Students explored the depths of the New Testament in classroom setting and in an exciting simulation. The first week covered the centrality of the Jesus story, and the second week was a simulation of living in Christian community, while under the threat of persecution. In this way, they class explored the stories of Jesus and the early church through both text and experience.

Middle School Courses

The Fundamentals of Cooking

Students learned the fundamentals of shopping, preparing and serving nutritional dishes, use of kitchen equipment, and kitchen safety. The class discussed the importance of nutrients and the role they play in our eating habits. All students prepared foods in a lab setting to develop kitchen management, food preparation skills, and be a better educated consumer about nutritional needs.

Group shopping Cooking at Chocolate Factory

Batik Textiles and Fabric Art

 Students explored batik and other fabric dying techniques that included tie-dye and painting. After creating designs on the fabrics, students fabricated art pieces both functional and decorative using sewing and adhesion techniques.








The Mystery Behind the Game

 Students investigated the history and strategies of many games they currently play, such as board games, mancala, card games, word and number puzzles, jacks, marbles, four-square, and hopscotch. Each student researched and present the background information of at least one game and then designed and create an original game of their choosing. They also got to play and critique current games as well as each other’s original games.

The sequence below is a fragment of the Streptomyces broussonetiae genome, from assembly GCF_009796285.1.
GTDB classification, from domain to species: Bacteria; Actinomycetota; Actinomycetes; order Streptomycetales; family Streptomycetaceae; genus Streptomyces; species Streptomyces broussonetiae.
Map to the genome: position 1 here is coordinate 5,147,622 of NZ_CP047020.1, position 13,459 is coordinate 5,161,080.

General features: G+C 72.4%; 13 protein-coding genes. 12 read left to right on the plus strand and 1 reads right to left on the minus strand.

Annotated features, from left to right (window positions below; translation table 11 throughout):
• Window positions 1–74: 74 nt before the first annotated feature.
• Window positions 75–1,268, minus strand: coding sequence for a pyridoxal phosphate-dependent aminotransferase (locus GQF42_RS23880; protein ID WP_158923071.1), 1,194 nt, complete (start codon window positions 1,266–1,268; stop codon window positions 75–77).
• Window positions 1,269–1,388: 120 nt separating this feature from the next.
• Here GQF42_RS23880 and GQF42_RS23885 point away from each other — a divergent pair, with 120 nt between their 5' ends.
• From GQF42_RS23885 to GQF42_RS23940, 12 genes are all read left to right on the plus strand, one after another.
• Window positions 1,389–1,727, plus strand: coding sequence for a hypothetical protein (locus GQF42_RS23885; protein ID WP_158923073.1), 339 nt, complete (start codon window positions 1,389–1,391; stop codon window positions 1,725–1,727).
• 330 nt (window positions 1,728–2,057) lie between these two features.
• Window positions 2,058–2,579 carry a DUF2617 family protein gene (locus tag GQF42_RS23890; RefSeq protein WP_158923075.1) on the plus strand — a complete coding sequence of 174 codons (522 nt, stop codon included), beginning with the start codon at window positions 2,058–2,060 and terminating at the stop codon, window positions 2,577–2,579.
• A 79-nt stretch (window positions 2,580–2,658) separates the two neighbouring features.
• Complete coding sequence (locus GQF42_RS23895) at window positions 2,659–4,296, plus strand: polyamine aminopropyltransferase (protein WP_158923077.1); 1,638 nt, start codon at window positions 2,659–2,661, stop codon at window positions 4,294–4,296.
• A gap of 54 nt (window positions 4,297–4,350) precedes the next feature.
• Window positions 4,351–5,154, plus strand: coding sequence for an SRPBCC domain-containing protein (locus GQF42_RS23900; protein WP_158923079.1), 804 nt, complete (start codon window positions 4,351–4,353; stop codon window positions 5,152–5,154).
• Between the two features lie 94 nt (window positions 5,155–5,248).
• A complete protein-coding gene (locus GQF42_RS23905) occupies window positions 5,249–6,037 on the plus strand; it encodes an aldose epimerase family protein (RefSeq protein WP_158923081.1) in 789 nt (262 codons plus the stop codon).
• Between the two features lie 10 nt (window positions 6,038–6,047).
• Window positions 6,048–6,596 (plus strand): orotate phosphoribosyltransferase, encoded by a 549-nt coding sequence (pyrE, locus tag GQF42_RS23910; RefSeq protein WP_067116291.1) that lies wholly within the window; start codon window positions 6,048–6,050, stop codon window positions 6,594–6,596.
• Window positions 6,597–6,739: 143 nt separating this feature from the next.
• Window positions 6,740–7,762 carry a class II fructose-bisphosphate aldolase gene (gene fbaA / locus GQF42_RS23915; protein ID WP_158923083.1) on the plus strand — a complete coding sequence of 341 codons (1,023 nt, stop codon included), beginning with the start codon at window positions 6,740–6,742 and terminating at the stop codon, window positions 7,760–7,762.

Students investigated the history of Lego’s from their creation to the world phenomenon they have become. Each student planned, designed, and built a one-of-a-kind creation using the online Lego CAD program. For the final project students created detailed step-by-step instructions for their unique creations, which they got to keep.




Creating Drama

Students explored the creation of drama, from analyzing stories for possible use, to writing scripts and staging small plays. Students learned basic theater terminology, developed their reading and writing skills, and performed a one-act play. They also visiedt a local theater to see what happens behind the scenes.


Duck Detectives Frog and Toad

Life on the Frontier

 Students explored life during the frontier period of American history and examined the cultures and conflict between Native Americans and Anglo-European settlers from first contact through modern times. Activities included frontier arts (making baskets and moccasins), games and leisure activities, hunting and trapping demonstrations, and a field trip.







Students studied the history, design, and inner workings of cars from the early days of electric and gas to today’s fossil fuel, electric, hydrogen, and hybrid cars. All students helped take apart a car to discover how it works and built a model car. The class also visited the Auburn car museum.